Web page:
LONDON — The long delayed privatization of Russia’s oldest film complex, Moscow’s Gorky Studios, looks set to go ahead this year after a government decision to sell it was signed by prime minister Viktor Zubkov.
The decision to sell the entire 100% government stake in the studios, founded in 1915, is likely to prove unpopular with studio head Stanislav Yershov, who has long urged the retention of a 25% plus one share public stake to protect the studios from being exploited by property developers.
The Russian government decision, announced via state news agency Novosti, comes three years after political wrangling abruptly cancelled an earlier attempt to put the suburban Moscow film complex up for sale.
At the time, February 2005, bidding for the majority stake in the studios was set to start at $4.4 million and Yershov suggested that a further $16 million investment would be needed for modernization.
Since then, property prices and demand for studio space in Moscow have boomed, meaning that this year’s sale is likely to attract strong interest, particularly since investors will now be bidding for complete ownership and control.
Studio chiefs fear that may put Gorky’s position as a leading and historic movie making complex under threat.
In January, Yershov cautioned that Gorky’s privatization needed to be handled carefully in order to preserve its status as a film studio and warned that any buyer would need to make a major investment to make it world class. Potential buyers for the studios included state gas giant Gazprom, he said at the time.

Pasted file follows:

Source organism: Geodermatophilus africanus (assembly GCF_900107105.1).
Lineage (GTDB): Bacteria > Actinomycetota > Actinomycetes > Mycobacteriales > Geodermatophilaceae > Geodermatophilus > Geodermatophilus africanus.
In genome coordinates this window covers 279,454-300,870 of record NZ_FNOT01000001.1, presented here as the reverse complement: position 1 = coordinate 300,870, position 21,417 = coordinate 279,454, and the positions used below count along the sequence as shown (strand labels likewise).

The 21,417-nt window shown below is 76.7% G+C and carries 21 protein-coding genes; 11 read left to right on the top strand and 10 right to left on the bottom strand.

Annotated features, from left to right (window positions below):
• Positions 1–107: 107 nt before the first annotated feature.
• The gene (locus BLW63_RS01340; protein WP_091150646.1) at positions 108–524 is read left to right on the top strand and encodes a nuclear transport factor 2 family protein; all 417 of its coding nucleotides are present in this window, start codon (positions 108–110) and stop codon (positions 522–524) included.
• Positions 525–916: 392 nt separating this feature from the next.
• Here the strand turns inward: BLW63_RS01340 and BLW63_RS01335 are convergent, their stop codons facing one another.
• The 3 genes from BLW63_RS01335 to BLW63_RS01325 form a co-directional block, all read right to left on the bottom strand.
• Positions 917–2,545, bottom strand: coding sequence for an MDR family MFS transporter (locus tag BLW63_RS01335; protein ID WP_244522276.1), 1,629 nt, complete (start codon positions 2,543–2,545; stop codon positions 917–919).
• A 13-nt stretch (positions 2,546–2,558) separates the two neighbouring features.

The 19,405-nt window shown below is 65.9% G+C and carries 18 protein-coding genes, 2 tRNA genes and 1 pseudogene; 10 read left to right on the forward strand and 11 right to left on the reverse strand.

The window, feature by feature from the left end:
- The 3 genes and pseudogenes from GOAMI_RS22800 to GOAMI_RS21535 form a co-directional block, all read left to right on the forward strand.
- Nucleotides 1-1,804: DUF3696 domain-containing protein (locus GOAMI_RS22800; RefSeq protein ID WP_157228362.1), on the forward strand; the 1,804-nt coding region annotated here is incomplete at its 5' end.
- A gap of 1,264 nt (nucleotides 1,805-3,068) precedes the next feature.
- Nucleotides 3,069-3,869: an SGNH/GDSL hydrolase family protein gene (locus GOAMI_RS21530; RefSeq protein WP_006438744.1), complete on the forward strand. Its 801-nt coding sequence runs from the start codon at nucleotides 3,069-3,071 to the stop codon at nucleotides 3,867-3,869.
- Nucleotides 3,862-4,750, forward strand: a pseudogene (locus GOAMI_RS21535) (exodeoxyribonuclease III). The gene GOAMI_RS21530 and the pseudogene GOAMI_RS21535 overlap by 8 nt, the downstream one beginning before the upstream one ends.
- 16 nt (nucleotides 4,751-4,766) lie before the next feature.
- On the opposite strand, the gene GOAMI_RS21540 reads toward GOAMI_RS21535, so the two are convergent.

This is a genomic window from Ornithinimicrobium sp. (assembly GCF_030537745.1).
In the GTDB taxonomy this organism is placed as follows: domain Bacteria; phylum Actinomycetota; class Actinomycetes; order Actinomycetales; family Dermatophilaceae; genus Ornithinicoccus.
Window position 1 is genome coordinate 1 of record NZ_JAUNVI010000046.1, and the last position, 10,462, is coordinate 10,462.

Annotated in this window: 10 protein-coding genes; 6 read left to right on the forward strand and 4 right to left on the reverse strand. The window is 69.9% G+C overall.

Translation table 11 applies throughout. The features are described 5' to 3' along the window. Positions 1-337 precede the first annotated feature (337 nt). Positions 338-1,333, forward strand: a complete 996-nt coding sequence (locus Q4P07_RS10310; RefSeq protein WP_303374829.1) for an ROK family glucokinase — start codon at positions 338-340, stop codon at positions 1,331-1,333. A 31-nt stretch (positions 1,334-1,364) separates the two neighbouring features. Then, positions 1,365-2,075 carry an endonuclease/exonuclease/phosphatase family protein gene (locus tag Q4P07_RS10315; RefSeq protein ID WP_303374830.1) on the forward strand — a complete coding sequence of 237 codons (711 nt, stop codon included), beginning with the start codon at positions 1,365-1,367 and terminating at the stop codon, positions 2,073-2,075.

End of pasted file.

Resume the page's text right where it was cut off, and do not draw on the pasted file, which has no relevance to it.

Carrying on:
Selling 100% of state shares in the studios might bring more risk than reward, Yershov said, as a new owner may seek to change the studios’ “profile”.
The sale will be keenly watched as it is likely to form a blueprint for the next studio due on the block — Lenfilm in St. Petersburg, the sale of which has long been planned to follow Gorky’s.
Mosfilm, the jewel in the crown of Russian film studios, is resisting suggestions that it be privatized for fear that its prime city-center back lot may end up being developed for luxury hotels, casinos and retail purposes.
Gorky, which was long the powerhouse for Soviet children’s and youth movies, produced such Soviet classics as Sergei Gerasimov’s 1957 civil war epic “And Quiet Flows the Don” and Tatiana Lioznova’s 1970s television war film series “Seventeen Moments of Spring.”
Yershov Wednesday said he was “cautiously positive and optimistic” that the long delayed studio sale would go ahead within the next year.
“Although the government has decided to sell 100% of its holding we are optimistic that sufficient safeguards and mechanisms to ensure that Gorky remains a center of film production will be put in place,” Yershov told Variety.
“It is essential that the new owner does not change its profile.”
Up to 15 potential buyers were likely to bid at the auction and more details would be made public Monday at a press conference in Moscow, he added.